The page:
My one week trip to Hangzhou and Suzhou feels like ages ago, even though it was just last month that I did this trip alone to find some joy after being at home for such a long time. My husband encouraged me to go out and see new places before starting my master’s degree, luckily I listened to his advice!
What I liked about Hangzhou and Suzhou is that you could actually explore parts of the city by foot. Guangzhou is so huge that by foot you don’t really get anywhere and have to rely on metros and buses. In Hangzhou the best place to wonder around is of course the famous West Lake!
I had Jocelyn from Speaking of China as my local tour guide, showing me beautiful views to the lake and also taking me to taste both local and foreign delicacies. I’ve been reading Jocelyn’s blog since I first came to China in 2010, it was great to finally meet her. And as it happens, we just talked and talked for hours that day!
Our day started at Qing Teng Tea House were we had this amazing lunch with main dish, fruits, snacks and dessert. Not to forget the famous longjing tea. We had our own small room with beautiful decorations, offering a very peaceful and calming surrounding for our lunch.
Back in February 2010 I was walking on the foot steps of emperors and concubines in Forbidden City, but now in Hangzhou I was following poets and painters through dynasties who had been fascinated by the breathtaking scenery at West Lake.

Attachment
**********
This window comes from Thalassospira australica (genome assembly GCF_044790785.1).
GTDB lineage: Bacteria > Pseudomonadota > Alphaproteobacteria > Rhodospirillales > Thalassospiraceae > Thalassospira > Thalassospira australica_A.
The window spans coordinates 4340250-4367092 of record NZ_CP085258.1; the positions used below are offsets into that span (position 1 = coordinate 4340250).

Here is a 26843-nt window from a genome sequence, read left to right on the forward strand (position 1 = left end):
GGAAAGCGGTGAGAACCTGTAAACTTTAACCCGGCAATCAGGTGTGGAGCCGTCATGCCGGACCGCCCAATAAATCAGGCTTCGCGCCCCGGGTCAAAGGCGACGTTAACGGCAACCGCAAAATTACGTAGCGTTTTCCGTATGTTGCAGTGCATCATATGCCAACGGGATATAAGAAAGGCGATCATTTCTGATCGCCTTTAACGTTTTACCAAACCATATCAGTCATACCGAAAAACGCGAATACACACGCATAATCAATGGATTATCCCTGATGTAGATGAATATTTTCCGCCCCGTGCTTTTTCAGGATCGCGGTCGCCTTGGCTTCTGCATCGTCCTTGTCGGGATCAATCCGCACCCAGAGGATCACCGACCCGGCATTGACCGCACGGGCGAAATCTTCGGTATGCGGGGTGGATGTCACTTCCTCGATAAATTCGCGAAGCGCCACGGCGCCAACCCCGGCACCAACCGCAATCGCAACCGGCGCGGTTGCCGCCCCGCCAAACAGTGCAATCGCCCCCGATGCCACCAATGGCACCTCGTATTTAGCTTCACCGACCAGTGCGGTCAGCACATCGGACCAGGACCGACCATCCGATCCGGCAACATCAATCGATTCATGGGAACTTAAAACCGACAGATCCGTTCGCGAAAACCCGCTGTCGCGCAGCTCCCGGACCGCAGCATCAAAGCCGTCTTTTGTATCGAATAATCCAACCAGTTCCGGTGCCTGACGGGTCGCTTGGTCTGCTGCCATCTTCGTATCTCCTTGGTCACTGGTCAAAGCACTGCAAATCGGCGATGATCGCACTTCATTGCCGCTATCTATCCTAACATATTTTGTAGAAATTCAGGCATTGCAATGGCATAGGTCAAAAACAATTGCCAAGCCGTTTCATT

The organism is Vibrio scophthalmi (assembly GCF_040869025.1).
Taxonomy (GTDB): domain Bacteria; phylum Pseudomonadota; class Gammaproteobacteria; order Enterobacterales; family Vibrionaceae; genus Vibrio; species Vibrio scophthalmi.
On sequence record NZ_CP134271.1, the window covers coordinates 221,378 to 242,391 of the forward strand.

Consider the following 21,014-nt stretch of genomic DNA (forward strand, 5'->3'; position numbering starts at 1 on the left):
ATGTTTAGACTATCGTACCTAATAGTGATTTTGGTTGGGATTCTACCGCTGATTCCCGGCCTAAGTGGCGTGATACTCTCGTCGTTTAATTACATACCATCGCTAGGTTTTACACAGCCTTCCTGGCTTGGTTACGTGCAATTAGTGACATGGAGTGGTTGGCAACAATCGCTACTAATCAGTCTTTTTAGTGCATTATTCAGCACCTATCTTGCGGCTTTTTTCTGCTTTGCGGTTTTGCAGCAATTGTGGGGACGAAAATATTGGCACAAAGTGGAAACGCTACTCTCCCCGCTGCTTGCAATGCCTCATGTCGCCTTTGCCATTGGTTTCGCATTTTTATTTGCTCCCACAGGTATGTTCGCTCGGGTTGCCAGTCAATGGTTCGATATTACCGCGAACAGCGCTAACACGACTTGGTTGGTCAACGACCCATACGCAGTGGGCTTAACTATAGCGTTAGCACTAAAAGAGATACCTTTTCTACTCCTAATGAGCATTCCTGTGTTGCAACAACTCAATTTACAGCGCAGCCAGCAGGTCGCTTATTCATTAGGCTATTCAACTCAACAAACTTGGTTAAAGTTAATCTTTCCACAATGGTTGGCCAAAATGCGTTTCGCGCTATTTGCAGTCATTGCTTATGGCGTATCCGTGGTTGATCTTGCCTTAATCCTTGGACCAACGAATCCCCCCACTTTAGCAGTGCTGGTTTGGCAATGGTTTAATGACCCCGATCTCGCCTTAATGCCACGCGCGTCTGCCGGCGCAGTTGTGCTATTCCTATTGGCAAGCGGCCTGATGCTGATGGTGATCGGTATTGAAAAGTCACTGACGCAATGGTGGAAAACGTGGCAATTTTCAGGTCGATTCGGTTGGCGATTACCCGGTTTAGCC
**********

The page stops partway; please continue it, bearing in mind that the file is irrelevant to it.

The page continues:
The best time to visit West Lake is sun rise or sun set when the sky is painted with soft colors. And don’t make a lit of visiting the most famous spots around the lake, it’s much better to just wander around and avoid the crowds if it happens to be a weekend or a public holiday.
As many beautiful places in China, the West Lake is also a popular destination for wedding photos. This bride looked amazing in her figure-hugging lace bridal gown, that I had to snap a picture.
“Green mountains surround on all sides
the still waters of the lake.
Pavilions and towers in hues of gold
and azure rise here and there.
One would say a landscape composed by a painter.
Only towards the east,
where there are no hills,
does the land open out,
and there sparkle, like fishes’ scales,
the bright colored tiles of a thousand roofs.”
—From Daily life in China on the Eve of the Mongol Invasion, 1250-1276
When the sun set below the horizon, fishermen came out with their long boats. Me and Jocelyn continued our discussion about everything between heaven and earth. I guess when two Western girls living in China and both having Chinese husbands, interesting topics for discussion are never-ending.
Next time I hope to visit Hangzhou and Jocelyn together with my husband.